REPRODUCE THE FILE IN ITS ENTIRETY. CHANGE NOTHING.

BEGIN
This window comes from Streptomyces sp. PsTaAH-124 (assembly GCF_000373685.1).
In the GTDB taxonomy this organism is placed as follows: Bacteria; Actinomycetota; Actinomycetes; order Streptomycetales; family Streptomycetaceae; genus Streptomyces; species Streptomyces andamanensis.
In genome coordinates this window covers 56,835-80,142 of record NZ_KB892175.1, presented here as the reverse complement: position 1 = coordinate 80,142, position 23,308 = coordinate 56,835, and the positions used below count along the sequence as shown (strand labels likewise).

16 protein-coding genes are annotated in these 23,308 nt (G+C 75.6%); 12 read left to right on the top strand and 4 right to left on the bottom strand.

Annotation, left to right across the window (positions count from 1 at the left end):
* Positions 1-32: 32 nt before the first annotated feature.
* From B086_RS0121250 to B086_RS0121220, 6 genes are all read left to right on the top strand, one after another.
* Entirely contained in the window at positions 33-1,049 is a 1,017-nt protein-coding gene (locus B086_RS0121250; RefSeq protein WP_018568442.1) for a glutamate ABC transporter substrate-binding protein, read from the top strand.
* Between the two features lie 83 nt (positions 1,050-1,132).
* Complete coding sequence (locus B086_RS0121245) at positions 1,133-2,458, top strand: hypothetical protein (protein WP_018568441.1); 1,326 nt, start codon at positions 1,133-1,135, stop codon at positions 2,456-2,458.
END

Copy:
This window comes from Streptomyces sp. PsTaAH-124 (assembly GCF_000373685.1).
In the GTDB taxonomy this organism is placed as follows: Bacteria; Actinomycetota; Actinomycetes; order Streptomycetales; family Streptomycetaceae; genus Streptomyces; species Streptomyces andamanensis.
In genome coordinates this window covers 56,835-80,142 of record NZ_KB892175.1, presented here as the reverse complement: position 1 = coordinate 80,142, position 23,308 = coordinate 56,835, and the positions used below count along the sequence as shown (strand labels likewise).

16 protein-coding genes are annotated in these 23,308 nt (G+C 75.6%); 12 read left to right on the top strand and 4 right to left on the bottom strand.

Annotation, left to right across the window (positions count from 1 at the left end):
* Positions 1-32: 32 nt before the first annotated feature.
* From B086_RS0121250 to B086_RS0121220, 6 genes are all read left to right on the top strand, one after another.
* Entirely contained in the window at positions 33-1,049 is a 1,017-nt protein-coding gene (locus B086_RS0121250; RefSeq protein WP_018568442.1) for a glutamate ABC transporter substrate-binding protein, read from the top strand.
* Between the two features lie 83 nt (positions 1,050-1,132).
* Complete coding sequence (locus B086_RS0121245) at positions 1,133-2,458, top strand: hypothetical protein (protein WP_018568441.1); 1,326 nt, start codon at positions 1,133-1,135, stop codon at positions 2,456-2,458.